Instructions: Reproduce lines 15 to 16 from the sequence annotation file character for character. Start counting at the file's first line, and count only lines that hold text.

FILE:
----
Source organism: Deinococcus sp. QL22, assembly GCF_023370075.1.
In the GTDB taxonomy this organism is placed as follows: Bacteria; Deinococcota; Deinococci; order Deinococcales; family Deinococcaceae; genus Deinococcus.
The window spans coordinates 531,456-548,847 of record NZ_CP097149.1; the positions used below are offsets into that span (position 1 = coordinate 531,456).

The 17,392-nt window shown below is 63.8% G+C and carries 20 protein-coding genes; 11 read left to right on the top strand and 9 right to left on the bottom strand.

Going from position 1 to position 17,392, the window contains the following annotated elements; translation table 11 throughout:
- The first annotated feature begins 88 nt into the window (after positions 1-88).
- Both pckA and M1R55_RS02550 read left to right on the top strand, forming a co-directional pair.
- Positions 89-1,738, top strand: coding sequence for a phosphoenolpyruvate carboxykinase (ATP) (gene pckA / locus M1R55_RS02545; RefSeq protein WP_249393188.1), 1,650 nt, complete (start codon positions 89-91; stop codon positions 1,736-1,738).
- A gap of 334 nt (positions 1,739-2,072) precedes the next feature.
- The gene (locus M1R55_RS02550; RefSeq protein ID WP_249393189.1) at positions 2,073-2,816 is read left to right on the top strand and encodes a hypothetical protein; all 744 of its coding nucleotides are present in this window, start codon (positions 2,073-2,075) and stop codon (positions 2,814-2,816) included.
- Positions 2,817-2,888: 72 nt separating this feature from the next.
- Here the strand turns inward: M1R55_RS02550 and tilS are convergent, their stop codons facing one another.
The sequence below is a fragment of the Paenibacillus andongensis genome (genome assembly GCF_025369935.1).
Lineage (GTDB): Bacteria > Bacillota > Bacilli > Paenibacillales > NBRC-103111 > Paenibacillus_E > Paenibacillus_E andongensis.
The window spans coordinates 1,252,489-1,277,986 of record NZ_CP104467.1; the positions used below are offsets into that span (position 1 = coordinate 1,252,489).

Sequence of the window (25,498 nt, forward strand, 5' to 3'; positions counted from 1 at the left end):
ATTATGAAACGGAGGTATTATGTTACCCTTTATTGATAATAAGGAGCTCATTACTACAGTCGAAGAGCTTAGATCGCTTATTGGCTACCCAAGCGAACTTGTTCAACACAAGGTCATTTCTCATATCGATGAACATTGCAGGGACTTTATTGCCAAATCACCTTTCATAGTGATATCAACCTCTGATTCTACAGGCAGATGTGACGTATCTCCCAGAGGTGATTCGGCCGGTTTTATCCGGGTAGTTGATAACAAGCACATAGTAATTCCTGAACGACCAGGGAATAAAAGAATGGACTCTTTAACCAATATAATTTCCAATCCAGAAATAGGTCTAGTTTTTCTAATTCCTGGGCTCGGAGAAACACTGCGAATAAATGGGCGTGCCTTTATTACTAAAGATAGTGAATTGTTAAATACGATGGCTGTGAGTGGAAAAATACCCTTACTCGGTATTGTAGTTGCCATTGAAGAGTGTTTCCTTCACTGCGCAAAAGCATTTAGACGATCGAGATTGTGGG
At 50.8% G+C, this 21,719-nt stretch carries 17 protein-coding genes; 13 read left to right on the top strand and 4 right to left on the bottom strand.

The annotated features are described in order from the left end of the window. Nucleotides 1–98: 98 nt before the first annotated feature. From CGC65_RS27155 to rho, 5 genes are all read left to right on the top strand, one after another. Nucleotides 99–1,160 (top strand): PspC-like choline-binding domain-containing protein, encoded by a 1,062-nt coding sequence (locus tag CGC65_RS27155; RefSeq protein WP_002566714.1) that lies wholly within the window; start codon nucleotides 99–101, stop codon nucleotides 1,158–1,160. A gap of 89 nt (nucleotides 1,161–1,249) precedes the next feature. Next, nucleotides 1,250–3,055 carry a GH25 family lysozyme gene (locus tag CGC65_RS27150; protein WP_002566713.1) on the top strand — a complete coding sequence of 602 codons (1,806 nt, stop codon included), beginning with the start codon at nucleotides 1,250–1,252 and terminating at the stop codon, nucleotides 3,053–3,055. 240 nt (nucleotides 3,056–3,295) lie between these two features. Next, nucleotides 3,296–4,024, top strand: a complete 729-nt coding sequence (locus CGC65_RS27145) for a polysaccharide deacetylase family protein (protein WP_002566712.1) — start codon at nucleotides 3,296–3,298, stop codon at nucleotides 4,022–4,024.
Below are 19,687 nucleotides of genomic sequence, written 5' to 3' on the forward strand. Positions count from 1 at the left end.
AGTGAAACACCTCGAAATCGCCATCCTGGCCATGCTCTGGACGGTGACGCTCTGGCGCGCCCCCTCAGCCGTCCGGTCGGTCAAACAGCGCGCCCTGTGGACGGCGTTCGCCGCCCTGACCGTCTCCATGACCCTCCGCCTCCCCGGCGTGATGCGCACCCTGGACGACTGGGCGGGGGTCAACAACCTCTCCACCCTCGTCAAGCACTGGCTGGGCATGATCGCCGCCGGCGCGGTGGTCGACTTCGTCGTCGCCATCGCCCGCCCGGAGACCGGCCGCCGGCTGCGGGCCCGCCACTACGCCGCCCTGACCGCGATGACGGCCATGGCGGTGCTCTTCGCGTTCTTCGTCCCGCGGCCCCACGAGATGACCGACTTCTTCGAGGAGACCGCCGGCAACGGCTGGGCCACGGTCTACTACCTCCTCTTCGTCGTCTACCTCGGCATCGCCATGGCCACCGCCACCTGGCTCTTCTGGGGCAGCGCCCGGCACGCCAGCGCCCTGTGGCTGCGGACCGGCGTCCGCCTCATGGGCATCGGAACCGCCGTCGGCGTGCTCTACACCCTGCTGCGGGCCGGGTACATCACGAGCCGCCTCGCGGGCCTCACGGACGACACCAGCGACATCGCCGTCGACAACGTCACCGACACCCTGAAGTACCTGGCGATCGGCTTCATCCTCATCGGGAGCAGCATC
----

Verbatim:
The window spans coordinates 1,252,489-1,277,986 of record NZ_CP104467.1; the positions used below are offsets into that span (position 1 = coordinate 1,252,489).

Sequence of the window (25,498 nt, forward strand, 5' to 3'; positions counted from 1 at the left end):